Evaluating the usability of open-source software (OSS), software that is made freely available to developers worldwide, generally entails analyzing the feedback and comments of those who used it. Processing and understanding the feedback provided in user discussions, however, can be challenging due to the vast number of comments online, and because they often present opposing opinions.
Aware of these difficulties, researchers at McGill University, the University of Bari and Polytechnique Montreal have recently developed ArguLens, a theoretical framework and automated technique to simplify the analysis of community discussions related to the usability of OSS. Their recent paper, pre-published on arXiv, is part of a broader ongoing research effort aimed at helping developers of open source projects to improve the usability of their software.
"Understanding the rationales behind community requests and further evaluating their impacts on the end users can be very difficult, especially when the community's opinions are in conflict with each other," the researchers told TechXplore, via email. "The main objective of our study was to help open source contributors digest and evaluate the community's opinions about the usability of their project."
Before they started working on ArguLens, the researchers had lengthy discussions with open source contributors to better understand what they found most challenging about understanding feedback they received from the community. They found that most developers experienced huge difficulties in digesting and incorporating community comments, including suggestions and requests made via issue tracking systems.
This was due to the sheer volume of feedback they collected, as well as to the fact that users often expressed diverse and somewhat opposing perspectives. Combined, these two factors often made processing and digesting usability-related feedback challenging.
The researchers devised ArguLens with the key goal of assisting OSS developers in making sense of the rich and varied feedback they collected online. ArguLens includes both a conceptual framework and an automated technique for the analysis of online comments.
"As a conceptual framework, it adapts an argumentation model proposed by Stephen Toulmin to structure the usability-related discussions into three major elements: Claim, Ground, and Warrant," the researchers explained. "This is what we call the 'anatomy' of community opinions. As an automated technique, it proposes natural language processing methods to detect these elements from usability-related discussions in free form."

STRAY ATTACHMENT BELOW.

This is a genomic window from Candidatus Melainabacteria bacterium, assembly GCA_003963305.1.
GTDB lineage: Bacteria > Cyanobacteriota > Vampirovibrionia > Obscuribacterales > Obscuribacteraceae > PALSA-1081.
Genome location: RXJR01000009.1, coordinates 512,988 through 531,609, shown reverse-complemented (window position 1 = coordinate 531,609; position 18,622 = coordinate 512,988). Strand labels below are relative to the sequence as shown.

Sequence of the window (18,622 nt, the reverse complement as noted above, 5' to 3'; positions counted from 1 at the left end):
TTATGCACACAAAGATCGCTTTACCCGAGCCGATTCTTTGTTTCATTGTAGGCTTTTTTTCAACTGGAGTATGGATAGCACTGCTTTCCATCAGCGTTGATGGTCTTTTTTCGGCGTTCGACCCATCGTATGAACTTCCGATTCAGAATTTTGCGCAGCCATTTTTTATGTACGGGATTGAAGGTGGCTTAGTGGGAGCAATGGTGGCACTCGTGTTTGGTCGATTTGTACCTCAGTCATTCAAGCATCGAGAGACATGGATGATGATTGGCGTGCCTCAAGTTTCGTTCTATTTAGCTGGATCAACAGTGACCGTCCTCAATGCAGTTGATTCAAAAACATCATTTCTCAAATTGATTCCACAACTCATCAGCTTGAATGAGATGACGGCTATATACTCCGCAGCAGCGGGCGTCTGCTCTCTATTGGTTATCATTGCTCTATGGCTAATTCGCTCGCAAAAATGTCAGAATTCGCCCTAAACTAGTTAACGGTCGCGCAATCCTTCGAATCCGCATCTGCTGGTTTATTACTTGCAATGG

Developers and other community members can use ArguLens to differentiate and synthesize concrete requests made by community members (captured within the "Claim' category), as well as facts about their system that the community cares about (captured within the 'ground' category) and personal opinions about why individual facts are particularly important to users (captured within the "Warrant' category). Overall, the framework can thus be used for scaffolding discussions and for analyzing OSS usability issues.
As part of their research, the team evaluated and ascertained ArguLens' scalability using supervised machine learning techniques for automated argument extraction. They also asked experienced developers to use ArguLens and give feedback on whether it helped them in understanding community comments. The feedback they received was highly promising, as the majority of users said that the framework helped them to better digest and review usability-related opinions.
"A direct application of the ArguLens framework could be in tools for open-source issue tracking systems to provide an effective interface to the community's discussions about usability issues," the researchers said. "Once widely adopted, this framework can induce a groundbreaking change in how people consider open-source usability issues, encouraging constructive discussion about these issues and eventually helping improve open source usability."
The framework could soon aid OSS developers worldwide in making sense of contrasting opinions about the usability of their projects. Interestingly, however, it could also be applied to other aspects of software that can be improved based on user feedback, such as privacy or security. The team is now planning to improve the framework further, focusing on two new research directions.
"First, we are investigating tool designs that can effectively present the information captured by the ArguLens framework," the researchers said. "This will not only help us better understand the efficacy of this framework in the wild (in real-world settings) but it can also result in concrete applications that directly benefit the open source communities. Second, we are focusing on human-in-the-loop methods to mitigate the imperfect classification of automated techniques, to further ensure the scalability and usefulness of this framework."
More information: ArguLens: anatomy of community opinions on usability issues using argumentation models. arXiv:2001.06067 [cs.HC]. arxiv.org/abs/2001.06067
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